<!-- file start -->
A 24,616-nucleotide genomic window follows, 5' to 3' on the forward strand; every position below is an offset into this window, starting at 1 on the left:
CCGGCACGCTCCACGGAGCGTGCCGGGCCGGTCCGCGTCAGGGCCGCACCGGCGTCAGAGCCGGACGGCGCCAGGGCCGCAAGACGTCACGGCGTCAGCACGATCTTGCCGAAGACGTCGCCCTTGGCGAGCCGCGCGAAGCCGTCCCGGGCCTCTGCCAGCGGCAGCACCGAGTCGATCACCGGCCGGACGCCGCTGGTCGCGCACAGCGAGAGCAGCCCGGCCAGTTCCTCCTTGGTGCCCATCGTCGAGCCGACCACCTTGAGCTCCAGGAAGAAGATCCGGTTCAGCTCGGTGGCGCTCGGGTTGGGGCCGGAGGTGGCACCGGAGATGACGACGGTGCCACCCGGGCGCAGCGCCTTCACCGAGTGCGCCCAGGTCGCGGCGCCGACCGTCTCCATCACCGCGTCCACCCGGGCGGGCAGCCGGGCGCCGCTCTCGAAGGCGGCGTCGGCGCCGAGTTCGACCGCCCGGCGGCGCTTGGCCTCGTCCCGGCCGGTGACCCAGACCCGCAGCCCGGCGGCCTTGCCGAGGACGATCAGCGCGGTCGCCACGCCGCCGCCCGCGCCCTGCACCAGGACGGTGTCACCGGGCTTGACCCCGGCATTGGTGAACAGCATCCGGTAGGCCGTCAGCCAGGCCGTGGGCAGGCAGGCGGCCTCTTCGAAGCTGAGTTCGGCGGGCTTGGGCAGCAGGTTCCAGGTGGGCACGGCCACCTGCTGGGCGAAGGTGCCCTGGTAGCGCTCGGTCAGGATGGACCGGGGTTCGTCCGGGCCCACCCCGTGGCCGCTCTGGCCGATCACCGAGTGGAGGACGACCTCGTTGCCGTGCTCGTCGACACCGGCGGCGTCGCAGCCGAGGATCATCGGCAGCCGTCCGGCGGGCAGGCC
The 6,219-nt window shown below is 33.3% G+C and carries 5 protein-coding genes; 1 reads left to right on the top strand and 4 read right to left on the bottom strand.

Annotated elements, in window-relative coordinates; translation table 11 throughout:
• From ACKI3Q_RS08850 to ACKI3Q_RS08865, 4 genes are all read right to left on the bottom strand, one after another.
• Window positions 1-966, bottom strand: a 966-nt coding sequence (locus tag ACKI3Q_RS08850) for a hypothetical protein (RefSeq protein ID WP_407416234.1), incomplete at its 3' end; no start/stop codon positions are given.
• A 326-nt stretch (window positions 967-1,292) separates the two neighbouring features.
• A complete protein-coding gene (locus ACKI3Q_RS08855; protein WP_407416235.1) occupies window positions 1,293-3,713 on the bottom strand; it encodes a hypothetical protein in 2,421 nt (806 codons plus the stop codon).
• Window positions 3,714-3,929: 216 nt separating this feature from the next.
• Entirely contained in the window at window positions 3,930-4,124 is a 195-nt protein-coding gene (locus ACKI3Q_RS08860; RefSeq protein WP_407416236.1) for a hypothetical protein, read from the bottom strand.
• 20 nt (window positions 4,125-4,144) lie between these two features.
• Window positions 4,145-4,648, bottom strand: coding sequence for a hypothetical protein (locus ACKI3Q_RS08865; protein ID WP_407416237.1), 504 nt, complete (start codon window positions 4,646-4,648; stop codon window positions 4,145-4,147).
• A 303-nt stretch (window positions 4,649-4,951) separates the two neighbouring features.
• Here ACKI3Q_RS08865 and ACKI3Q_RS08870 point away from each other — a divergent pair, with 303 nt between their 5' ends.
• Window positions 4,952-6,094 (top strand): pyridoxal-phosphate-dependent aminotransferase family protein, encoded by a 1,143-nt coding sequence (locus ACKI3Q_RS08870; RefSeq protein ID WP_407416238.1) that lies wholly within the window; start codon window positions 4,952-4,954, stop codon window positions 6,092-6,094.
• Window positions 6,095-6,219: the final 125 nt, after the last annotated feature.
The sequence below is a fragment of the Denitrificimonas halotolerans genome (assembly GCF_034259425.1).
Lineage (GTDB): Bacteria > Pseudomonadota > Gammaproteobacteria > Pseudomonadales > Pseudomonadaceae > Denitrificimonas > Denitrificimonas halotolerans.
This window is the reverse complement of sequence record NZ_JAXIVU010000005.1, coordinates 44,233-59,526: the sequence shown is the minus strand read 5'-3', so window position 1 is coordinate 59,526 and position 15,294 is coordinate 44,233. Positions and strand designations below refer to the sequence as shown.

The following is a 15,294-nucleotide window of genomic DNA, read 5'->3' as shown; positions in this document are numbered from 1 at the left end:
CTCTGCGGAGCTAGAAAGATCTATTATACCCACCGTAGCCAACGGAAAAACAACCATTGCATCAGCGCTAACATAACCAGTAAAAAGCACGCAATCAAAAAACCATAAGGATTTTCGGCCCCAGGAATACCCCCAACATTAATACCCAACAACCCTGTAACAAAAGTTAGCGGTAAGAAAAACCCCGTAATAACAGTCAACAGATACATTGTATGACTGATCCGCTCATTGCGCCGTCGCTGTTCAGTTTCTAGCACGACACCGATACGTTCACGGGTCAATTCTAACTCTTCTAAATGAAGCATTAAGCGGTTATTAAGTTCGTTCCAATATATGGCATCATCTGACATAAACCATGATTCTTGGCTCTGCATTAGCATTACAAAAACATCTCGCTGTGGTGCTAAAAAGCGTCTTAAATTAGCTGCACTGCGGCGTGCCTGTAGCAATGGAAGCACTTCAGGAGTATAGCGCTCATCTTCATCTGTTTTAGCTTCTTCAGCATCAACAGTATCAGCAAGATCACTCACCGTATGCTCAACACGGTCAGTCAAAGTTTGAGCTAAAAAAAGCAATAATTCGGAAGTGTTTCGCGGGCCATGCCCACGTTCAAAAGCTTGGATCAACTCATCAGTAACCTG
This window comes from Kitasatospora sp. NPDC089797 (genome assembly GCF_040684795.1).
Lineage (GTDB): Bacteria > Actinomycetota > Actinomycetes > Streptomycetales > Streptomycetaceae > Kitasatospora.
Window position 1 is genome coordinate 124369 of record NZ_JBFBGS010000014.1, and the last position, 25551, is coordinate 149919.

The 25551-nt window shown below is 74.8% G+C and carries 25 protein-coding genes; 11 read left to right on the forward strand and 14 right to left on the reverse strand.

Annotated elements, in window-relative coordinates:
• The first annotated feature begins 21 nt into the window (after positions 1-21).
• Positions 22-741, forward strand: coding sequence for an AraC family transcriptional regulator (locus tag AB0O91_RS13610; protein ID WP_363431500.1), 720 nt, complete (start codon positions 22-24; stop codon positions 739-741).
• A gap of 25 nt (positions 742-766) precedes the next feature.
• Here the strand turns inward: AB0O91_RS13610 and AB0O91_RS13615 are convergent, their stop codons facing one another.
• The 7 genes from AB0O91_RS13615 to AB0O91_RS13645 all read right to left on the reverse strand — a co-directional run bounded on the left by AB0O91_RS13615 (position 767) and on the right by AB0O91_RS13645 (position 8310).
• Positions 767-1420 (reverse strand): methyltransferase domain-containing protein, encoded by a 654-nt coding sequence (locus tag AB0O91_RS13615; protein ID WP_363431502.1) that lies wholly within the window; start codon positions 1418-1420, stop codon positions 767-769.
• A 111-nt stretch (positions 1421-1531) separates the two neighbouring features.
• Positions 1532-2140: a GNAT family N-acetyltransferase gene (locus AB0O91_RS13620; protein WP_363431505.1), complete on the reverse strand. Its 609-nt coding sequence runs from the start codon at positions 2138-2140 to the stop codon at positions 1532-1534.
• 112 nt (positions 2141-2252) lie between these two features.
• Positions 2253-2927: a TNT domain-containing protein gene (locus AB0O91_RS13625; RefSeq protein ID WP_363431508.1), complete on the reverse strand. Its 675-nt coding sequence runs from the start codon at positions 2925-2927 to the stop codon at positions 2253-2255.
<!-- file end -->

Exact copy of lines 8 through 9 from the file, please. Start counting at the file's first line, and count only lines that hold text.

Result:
• A complete protein-coding gene (locus ACKI3Q_RS08855; protein WP_407416235.1) occupies window positions 1,293-3,713 on the bottom strand; it encodes a hypothetical protein in 2,421 nt (806 codons plus the stop codon).
• Window positions 3,714-3,929: 216 nt separating this feature from the next.